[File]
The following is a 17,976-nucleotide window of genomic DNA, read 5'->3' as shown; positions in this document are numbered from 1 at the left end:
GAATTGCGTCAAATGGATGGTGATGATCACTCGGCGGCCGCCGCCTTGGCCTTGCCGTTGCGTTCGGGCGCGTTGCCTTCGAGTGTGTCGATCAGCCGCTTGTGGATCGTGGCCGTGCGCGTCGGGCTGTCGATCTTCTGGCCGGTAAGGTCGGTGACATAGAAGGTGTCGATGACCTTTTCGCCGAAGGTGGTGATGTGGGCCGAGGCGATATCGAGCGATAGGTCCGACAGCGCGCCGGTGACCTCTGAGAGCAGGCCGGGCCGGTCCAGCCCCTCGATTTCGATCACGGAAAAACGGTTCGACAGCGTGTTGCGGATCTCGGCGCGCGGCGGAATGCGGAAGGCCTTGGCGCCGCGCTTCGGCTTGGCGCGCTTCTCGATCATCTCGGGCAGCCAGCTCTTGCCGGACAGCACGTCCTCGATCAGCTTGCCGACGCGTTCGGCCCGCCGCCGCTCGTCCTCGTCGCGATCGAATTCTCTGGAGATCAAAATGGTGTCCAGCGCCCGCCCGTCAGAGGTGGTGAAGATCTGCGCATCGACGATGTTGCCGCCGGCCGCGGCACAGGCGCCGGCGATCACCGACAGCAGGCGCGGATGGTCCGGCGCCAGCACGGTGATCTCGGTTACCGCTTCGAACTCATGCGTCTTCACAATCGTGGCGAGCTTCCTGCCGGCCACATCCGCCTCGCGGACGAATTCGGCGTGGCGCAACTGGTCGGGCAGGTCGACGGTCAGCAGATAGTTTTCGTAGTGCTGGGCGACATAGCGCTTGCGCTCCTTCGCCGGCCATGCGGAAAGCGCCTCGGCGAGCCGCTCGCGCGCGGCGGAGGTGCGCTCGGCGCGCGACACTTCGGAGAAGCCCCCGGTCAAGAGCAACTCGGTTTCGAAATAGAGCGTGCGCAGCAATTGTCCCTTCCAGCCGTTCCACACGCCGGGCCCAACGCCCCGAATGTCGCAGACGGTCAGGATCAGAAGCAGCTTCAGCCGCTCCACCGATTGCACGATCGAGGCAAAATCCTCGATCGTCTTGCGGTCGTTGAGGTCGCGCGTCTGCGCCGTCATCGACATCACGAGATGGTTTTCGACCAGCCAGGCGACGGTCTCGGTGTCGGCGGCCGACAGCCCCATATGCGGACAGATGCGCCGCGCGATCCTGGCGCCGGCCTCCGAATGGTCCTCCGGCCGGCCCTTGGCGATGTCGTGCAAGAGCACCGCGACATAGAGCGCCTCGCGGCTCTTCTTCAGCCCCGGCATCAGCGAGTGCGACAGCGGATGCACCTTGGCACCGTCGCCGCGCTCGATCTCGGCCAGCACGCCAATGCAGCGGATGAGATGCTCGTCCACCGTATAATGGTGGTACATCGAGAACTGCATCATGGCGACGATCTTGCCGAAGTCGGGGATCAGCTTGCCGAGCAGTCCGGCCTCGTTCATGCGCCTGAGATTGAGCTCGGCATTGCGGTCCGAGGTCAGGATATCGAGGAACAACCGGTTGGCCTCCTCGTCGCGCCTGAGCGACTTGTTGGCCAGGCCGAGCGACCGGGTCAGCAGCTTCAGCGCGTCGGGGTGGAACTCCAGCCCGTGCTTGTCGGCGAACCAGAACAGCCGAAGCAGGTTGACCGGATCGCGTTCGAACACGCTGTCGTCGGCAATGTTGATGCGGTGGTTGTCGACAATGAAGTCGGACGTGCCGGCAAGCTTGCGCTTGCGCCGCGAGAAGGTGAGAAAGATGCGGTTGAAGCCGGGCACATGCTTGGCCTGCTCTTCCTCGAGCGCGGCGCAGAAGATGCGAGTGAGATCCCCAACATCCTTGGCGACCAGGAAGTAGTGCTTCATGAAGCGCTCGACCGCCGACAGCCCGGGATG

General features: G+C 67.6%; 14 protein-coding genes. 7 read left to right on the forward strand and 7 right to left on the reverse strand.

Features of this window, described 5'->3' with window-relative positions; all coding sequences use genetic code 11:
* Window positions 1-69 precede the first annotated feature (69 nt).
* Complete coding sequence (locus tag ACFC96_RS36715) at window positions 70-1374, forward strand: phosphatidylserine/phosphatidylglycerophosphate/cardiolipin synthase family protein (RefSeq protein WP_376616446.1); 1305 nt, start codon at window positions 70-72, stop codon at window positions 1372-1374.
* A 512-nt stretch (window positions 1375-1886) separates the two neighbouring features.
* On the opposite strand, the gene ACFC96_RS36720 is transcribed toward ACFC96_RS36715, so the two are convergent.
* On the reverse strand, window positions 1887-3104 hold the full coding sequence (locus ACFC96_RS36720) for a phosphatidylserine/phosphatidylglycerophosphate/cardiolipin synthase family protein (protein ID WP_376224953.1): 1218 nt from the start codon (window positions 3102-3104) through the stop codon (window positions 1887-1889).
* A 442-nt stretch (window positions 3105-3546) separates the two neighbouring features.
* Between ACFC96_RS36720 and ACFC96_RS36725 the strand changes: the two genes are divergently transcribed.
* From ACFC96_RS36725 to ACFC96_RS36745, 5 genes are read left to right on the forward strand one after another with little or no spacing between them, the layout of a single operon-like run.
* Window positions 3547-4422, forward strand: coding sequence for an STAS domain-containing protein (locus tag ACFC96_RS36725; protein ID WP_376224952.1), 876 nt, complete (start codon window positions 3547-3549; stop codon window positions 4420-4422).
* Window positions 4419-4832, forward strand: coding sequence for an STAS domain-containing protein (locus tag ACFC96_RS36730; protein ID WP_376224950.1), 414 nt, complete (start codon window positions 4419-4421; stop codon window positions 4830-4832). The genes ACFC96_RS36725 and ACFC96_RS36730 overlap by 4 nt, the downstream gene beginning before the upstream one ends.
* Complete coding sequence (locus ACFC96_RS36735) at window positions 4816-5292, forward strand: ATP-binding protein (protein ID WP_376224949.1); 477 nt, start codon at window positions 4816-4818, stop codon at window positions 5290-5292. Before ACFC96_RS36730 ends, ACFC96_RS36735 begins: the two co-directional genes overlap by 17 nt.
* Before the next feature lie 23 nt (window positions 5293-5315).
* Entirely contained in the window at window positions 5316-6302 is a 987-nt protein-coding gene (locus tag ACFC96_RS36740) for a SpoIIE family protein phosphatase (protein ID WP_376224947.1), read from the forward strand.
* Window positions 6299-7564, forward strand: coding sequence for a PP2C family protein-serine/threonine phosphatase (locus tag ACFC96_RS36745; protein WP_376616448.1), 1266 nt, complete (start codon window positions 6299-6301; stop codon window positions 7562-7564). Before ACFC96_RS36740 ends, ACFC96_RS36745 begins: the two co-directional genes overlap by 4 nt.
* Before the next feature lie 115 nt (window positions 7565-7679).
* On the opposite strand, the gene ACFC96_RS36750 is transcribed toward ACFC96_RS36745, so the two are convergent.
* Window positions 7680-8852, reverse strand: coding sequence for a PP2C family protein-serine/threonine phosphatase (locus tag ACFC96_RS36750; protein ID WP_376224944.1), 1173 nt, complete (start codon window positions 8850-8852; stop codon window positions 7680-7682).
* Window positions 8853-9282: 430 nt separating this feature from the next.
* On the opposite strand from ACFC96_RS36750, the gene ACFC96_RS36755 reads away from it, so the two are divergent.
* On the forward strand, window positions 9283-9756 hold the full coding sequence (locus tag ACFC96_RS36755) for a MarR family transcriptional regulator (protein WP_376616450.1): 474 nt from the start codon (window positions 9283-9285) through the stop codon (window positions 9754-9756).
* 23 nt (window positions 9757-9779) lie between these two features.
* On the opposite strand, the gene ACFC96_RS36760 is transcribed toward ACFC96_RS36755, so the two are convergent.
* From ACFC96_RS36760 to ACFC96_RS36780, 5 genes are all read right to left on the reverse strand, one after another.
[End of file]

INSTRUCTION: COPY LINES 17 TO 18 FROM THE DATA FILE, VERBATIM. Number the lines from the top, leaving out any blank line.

* Entirely contained in the window at window positions 5316-6302 is a 987-nt protein-coding gene (locus tag ACFC96_RS36740) for a SpoIIE family protein phosphatase (protein ID WP_376224947.1), read from the forward strand.
* Window positions 6299-7564, forward strand: coding sequence for a PP2C family protein-serine/threonine phosphatase (locus tag ACFC96_RS36745; protein WP_376616448.1), 1266 nt, complete (start codon window positions 6299-6301; stop codon window positions 7562-7564). Before ACFC96_RS36740 ends, ACFC96_RS36745 begins: the two co-directional genes overlap by 4 nt.